Readying An Exit Strategy.The Motor City hopes to accelerate a process to solicit votes from some 32,000 of its retirees and beneficiaries on a blueprint for restructuring the city’s debt—a process in which U.S. Bankruptcy Judge Steven Rhodes has instructed the city’s attorneys, they must take great care to ensure the retirees have a very clear understanding about what impact such proposed cuts would have on their pensions and health care benefits, according to the Detroit News. Under the draft schedule, Detroit will send a ballot and copy of the city’s proposal to reduce its $18 billion debt to its retirees by the end of April—providing these retirees and other creditors until June 30th to submit their votes. Emergency Manager Kevyn Orr’s spokesperson said the city’s bankruptcy team is working with a group representing retirees to finalize ballots, in a process which he said be outlined in a filing with the federal court this week. Should a majority of retirees and other creditors vote in support of the city’s plan of adjustment, that would free up the Motor City to ask U.S. Bankruptcy Judge Steven Rhodes to utilize a so-called cram-down on all the Motor City’s other creditors, provided Judge Rhodes determines the proposed plan is fair and equitable. The city’s plan of adjustment proposes a 26 percent pension reduction for non-uniformed city employees—provided they agree not to pursue a sale of city-owned art or drag out litigation over a state constitutional protection of their pensions. If they reject a so-called “timely settlement,” the plan would impose a 34 percent cut. In contrast, retired police and firefighters – who have a better-funded pension fund, would receive a 4 percent cut if they accept the city’s proposal, or a 10 percent cut if they continue to oppose the offer court, according to the plan. In response, the Official Committee of Retirees has termed the proposal “non-confirmable;” it has disagreed with the city’s analysis, instead predicting the proposed plan of adjustment would cut retirees’ pensions by between 40 to 50 percent for the Motor City’s 5,658 active Detroit employees and 12,118 retirees in the General Retirement System, including the city’s proposed elimination of cost-of-living increases for 10 years. The committee believes that under Detroit’s proposed plan of adjustment, as many as 20 percent of the city’s retirees would fall below the federal poverty line. Under the proposed plan, the Motor City would mail each retiree a CD-ROM containing the city’s plan of adjustment, a ballot, and a return envelope. But, as the union’s attorney testified before Judge Rhodes early this month: “They need a simplified version of the plan and the treatment of retirees…I can’t imagine sending out CDs to a population that has thousands of people over 85 (years old).” That was a sentiment with which Judge Rhodes concurred: “There are two things they want to know: how much they will be paid and when.”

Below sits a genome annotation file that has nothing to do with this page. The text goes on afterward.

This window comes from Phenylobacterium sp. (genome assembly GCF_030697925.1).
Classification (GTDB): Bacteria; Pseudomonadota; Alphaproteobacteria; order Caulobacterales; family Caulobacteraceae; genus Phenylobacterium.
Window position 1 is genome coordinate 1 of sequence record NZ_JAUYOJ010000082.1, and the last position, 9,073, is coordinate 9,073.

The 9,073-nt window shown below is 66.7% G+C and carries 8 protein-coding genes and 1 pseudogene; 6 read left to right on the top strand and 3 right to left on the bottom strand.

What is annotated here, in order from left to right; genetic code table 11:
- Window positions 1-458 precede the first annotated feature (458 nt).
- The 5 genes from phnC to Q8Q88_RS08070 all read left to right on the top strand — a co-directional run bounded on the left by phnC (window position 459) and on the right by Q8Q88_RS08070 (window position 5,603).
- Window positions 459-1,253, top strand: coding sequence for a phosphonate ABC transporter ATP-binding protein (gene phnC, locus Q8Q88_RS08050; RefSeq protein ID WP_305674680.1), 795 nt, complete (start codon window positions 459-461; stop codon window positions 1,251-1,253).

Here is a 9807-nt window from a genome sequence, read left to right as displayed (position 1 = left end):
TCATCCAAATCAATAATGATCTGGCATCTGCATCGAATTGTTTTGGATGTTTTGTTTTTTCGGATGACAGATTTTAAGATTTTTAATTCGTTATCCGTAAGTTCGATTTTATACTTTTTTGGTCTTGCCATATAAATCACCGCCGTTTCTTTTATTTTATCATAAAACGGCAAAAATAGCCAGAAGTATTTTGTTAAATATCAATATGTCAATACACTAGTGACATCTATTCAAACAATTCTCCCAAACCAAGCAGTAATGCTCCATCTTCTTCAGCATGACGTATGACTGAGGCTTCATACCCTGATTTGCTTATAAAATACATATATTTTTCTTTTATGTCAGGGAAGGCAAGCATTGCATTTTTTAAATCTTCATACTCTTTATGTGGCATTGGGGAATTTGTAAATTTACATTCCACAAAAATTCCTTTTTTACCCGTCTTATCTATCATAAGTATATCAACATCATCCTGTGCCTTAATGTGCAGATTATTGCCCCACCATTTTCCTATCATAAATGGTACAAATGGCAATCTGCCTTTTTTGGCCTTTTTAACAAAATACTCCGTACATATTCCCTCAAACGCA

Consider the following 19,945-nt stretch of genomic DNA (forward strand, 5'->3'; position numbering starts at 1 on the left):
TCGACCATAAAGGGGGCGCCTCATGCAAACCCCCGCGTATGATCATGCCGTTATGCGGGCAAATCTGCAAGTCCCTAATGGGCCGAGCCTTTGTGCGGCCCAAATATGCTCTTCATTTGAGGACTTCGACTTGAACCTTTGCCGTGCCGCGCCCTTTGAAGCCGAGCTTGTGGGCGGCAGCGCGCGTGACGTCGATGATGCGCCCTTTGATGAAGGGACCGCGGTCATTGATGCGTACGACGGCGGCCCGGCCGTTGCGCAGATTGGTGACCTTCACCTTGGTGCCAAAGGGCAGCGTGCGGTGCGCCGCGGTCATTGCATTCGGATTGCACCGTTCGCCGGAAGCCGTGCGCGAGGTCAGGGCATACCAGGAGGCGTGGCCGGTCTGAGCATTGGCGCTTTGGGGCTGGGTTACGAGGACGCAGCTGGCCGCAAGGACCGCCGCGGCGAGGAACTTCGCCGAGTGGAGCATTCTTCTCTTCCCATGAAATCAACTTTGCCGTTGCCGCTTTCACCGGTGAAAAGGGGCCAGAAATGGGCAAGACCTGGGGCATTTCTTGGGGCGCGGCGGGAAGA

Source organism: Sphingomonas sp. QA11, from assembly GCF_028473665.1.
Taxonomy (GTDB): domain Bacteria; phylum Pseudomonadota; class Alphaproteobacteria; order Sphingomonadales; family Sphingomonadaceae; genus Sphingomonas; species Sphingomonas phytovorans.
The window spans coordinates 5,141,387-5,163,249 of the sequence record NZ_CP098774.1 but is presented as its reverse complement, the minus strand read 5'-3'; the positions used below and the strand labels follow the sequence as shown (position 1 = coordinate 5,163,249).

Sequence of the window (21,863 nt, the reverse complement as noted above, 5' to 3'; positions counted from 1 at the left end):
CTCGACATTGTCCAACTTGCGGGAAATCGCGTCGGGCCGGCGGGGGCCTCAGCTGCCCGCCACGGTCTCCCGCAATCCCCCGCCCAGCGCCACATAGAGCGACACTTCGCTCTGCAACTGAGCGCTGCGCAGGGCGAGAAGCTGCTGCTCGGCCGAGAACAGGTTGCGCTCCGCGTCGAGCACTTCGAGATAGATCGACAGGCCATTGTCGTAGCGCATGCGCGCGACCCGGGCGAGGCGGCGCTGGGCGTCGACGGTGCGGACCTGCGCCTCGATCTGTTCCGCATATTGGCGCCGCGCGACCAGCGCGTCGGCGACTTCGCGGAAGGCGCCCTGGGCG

Retirees’ Health Care. The Motor City’s plan of adjustment proposes very different retiree health care changes. Under the plan, which will be part of retirees’ vote, Detroit would put $526.5 million into the trust over 20 years to provide health care for current and future city retirees and dependents. If approved, the city would create a health care trust overseen by a board of trustees. Once established, the city would cease providing life insurance or death benefits to its retirees. Future health insurance benefits for retirees are still subject to negotiation.
Analysis. Like the Motor City, its retirees and employees have a significant stake in speedy resolution. Every hour of every day consumes fiscal resources that will then later be unavailable to provide for investments in the city’s future sustainability—and reduce resources available to meet the city’s health care and retirement benefit promises. The situation, moreover, is further complicated in Detroit, because Mr. Orr’s proposed plan of adjustment does not divvy up or allocate cuts in the amounts due to its 170,000 creditors equally; rather it proposes significantly smaller reductions to its retirees than, say, its bondholders. Yet the plan, put together by attorneys and fiscal experts, is long and complex. As the retirement committee attorney Carole Neville noted to Judge Rhodes, the proposed fast-track Kevyn Orr is proposing complicates the task of helping retirees to fully comprehend – and translate—what is in the proposal, and what it might mean for them. At the same time, further delays would mean there would be less to divvy up amongst creditors, including retirees.